Regulators just can’t get enough of cryptocurrencies. Just eight days after the US Treasury imposed sanctions on the Tornado Cash crypto mixer, the US Federal Reserve, the Fed, is asking all regulated banks in the country to inform it of all activities involving cryptocurrencies.

According to an Aug. 16 letter from the Fed, banks must assess whether activities with the crypto assets they engage in are permitted under the country’s state and federal laws. In addition, banks must notify the Fed before starting any new activity with digital currencies.

Fed highlights risk of digital assets

The Fed also highlights several risks that it says are inherent to digital assets. The body calls crypto technology “nascent and evolving,” and is critical of open, non-permissioned networks.

“Crypto assets can be used to facilitate money laundering and the financing of illicit acts. Additionally, some digital assets have limited transparency, which makes it difficult to identify and track their ownership,” the Fed letter reads.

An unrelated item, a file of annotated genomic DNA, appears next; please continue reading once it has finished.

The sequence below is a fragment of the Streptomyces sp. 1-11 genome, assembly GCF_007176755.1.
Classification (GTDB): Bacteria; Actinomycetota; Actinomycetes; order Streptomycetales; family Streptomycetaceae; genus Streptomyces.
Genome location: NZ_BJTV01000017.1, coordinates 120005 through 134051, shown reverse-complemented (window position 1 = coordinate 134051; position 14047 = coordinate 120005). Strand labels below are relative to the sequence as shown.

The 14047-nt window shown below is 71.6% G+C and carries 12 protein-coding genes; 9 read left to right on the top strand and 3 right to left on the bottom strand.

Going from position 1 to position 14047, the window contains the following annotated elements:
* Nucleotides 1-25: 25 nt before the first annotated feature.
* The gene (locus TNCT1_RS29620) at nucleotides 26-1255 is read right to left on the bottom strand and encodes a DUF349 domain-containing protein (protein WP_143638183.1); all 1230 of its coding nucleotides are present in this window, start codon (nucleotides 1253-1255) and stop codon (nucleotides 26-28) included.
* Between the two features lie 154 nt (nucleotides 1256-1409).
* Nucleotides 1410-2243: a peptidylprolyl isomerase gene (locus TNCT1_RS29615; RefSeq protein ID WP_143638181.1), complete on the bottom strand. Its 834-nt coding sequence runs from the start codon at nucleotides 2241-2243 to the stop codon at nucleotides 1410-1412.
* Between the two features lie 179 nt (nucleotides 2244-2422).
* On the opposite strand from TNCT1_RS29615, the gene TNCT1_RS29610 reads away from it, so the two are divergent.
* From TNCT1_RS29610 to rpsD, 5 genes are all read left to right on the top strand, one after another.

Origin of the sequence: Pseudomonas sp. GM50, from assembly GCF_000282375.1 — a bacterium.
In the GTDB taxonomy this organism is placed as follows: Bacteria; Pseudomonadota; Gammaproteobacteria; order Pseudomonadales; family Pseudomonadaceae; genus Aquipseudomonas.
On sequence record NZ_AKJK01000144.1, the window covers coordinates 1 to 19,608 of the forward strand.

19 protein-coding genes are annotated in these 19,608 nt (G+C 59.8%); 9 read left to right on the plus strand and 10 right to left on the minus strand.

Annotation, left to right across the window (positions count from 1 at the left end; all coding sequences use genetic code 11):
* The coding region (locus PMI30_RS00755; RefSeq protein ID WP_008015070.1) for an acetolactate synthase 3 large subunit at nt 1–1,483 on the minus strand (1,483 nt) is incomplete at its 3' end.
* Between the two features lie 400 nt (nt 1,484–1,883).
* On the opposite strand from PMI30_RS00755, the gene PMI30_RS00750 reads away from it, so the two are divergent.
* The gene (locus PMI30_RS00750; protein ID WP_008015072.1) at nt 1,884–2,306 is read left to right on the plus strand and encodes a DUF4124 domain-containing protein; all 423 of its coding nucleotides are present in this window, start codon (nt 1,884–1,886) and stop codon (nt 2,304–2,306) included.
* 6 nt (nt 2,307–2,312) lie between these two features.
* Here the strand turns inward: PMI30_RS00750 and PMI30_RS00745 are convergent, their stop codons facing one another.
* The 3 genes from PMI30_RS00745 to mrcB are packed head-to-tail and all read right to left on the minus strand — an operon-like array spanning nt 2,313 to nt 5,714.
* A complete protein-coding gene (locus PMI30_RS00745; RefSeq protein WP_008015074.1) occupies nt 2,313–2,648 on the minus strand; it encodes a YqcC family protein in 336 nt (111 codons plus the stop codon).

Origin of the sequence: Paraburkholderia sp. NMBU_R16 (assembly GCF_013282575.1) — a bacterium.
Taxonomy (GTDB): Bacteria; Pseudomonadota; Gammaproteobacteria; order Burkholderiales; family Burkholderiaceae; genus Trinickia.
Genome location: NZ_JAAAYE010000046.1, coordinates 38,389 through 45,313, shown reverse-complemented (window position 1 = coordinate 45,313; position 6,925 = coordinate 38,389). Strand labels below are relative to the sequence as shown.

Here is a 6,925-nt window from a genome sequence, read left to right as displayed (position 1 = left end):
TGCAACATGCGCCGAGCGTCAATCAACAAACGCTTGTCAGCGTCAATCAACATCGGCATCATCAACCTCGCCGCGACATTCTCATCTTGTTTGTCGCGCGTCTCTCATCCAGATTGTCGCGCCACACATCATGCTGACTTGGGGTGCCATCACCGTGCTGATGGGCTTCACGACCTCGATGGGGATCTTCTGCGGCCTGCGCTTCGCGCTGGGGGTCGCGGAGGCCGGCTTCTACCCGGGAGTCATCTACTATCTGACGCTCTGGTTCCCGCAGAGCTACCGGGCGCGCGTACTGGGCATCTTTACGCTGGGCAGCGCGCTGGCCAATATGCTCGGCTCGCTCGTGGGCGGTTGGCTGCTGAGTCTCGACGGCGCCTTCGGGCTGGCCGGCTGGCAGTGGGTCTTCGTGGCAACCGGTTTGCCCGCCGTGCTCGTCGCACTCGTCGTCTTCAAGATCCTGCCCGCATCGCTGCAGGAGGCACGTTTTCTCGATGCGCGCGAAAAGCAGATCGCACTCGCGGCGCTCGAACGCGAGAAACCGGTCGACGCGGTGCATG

The implosion of UST, the Terra network, and other algorithmic stablecoins earlier this year also did not go unnoticed by the agency. After all, the Fed said that stablecoins, if adopted broadly, could pose a serious risk to global financial stability. This includes, for example, possible “disruptive runs and disruptions in payment systems,” the Fed said.

Tornado Cash Sanction

Earlier this month, the Office of Foreign Assets Control, OFAC, sanctioned Tornado Cash. It is a privacy-focused cryptocurrency mixer. In this way, OFAC prevented US persons and entities from interacting with the protocol.

This led to an “attack” in which users began sending Ether (ETH) via Tornado Cash to celebrities and prominent figures in the crypto community as a form of protest.

The consequences of sanctioning the mixer are still being felt. That’s because some of the major decentralized finance (DeFi) protocols, including Aave, Uniswap, dYdX and Balancer, have said they will ban users whose wallets have interacted with the Tornado Cash mixer.

In many cases, the addresses in question did not interact directly with the privacy protocol. Instead, they may have just received digital assets through the mixer.

Warning: The text presented in this column does not necessarily reflect the opinion of CriptoFácil.

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